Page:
Doctor charged with stealing COVID-19 vaccine vial did not want to let it go to waste, attorney says

After being charged with stealing doses of the COVID-19 vaccine, Dr. Hasan Gokal is sharing his side of the story.

His attorney, Paul Doyle, held a press conference on Friday. He argues his client did not steal them. Instead, he used his best judgment to not let the doses go to waste.

"The vaccines have a pretty good shelf life, but if those vials are punctured you have six hours to administer the vaccines," noted Doyle.

According to court documents, Gokal with Harris County Public Health was the medical advisor of the agency's COVID response team.

On December 29, he was overseeing the vaccination site at Lyndsay Lyons Park in Humble.


His attorney says around 6:30 that evening, someone who qualified for the vaccine came in and a vial with 11 doses was opened. There were 10 remaining doses.

"He began to look for individuals to vaccinate who would qualify. He looked at the staff, first, that were still out there -- most of which had already recieved the vaccine," explained Doyle. "And, then also the law enforcement members."

Doyle says Gokal called a colleague to see if there was anyone who qualified for the vaccine who could come to the site within six hours.

When that was unsuccessful, he says, Gokal began reaching out to acquitances for people who would qualify for the vaccine. One of them, he says, cancelled at the last minute and Gokal quickly had to decide what to do with the vaccine before it expired.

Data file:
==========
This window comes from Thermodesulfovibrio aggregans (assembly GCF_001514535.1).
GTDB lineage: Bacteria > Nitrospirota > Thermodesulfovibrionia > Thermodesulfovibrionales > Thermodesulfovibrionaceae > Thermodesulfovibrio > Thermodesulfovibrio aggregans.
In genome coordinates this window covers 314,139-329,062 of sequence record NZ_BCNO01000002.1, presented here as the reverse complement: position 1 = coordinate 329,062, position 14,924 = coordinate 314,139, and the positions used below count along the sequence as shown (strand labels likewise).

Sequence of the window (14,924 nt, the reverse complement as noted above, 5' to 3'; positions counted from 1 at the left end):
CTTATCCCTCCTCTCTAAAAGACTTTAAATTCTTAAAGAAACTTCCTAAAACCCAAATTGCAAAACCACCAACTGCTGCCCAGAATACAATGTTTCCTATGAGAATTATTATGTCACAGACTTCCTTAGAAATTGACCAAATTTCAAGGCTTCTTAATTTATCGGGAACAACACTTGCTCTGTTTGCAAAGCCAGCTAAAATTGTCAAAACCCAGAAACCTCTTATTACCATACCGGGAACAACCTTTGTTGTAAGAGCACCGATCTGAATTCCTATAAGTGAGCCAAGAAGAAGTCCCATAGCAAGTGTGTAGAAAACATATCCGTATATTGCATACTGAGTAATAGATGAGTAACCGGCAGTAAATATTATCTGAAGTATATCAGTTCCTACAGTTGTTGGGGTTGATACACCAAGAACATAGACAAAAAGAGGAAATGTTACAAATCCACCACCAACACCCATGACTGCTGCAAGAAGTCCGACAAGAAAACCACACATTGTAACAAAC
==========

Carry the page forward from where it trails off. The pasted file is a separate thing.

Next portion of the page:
"He had 15 to 30 minutes or this dose is trash so he administers to his wife," said Doyle.

Doyle says Gokal's wife has a chronic lung condition. 

But court documents paint a different story. They indicate the county's protocol was to return leftover doses to the main office where it would contact frontline and public safety workers on a waiting list.


Investigators also say Gokal took the vial off-site and administered nine vaccines out of the county.

The vaccinations were entered into the Department of State Health Services. 

Doyle argues if Gokal was intending to give the vaccine to his family, he would have vaccinated his elderly father, but he did not.

The Texas Medical Board sent FOX 26 the following statement when asked about Gokal's license to practice medicine:
"The Board is aware of media reports on this matter but cannot comment on active investigations or complaints. Generally, the Board will work with local law enforcement when possible to gather the necessary underlying evidence related to any case. Any action taken by the Board will be public."